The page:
The Leadership in Higher Education (LHE) program maintains flexibility for working professionals, providing a structured curriculum in a community of learning enhanced by experiences within the higher education environment and culminating with a capstone portfolio that includes an opportunity to showcase projects developed in the field. The ideal applicant has at least entry-level experience in a higher education institution or community-based organization. Courses are designed with an emphasis on examining leadership in practice through rich discussions and case study methodology, integrating the issues and complexities of today’s higher education setting.

Sample core courses include:

  • Navigating the Education Pipeline: The P-20 Experience
  • Student Development & Populations in Higher Education
  • The American College & University
  • Leadership and Management in Higher Education
  • Resource Allocation in Higher Education
  • Globalization in Higher Education
  • Intro to Applied Research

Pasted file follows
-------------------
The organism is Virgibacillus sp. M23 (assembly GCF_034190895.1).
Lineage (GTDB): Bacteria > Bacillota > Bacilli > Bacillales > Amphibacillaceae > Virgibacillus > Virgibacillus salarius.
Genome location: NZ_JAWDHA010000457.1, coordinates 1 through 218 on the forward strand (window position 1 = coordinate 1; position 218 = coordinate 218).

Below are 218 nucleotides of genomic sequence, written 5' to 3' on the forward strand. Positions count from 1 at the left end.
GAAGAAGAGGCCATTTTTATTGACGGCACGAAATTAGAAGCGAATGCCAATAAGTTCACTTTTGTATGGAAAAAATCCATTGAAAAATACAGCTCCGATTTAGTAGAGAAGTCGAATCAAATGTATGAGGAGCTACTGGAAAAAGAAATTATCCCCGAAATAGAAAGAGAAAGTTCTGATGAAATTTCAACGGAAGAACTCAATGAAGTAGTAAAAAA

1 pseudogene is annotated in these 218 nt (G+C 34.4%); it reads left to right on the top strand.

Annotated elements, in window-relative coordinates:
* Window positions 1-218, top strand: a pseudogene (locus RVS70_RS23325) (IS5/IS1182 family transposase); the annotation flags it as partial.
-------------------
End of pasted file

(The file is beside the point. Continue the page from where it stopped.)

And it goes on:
• Assessment and Evaluation
  • Education, the Workforce, and Public Policy

You should carefully review the Program Requirements for details about all components of the M.Ed. course of study. You must also follow the Degree Requirements of the Graduate School; among these are that a course of study should include at least 18 credits at the 500 level or above as well as 18 graded credits.

Doctoral Program: Ph.D.  students work closely with their advisers to create highly tailored programs of study that include intermediate and advanced coursework in higher education as well as outside coursework to gain broader perspective and deeper insight into specialized topics.
Ph.D. students have specific requirements and milestones that can be viewed here

• Prospective students holding relevant master’s degrees should apply to the College of Education’s Ph.D. program.

COE Featured Stories

Professor Jennifer Hoffman's new book “College Sports and Institutional Values in Competition” explores how college athletics departments reflect many characteristics of their institutions.
In a new commentary piece, Professor William Zumeta explores how the state of Washington is attacking the college affordability issue on multiple fronts.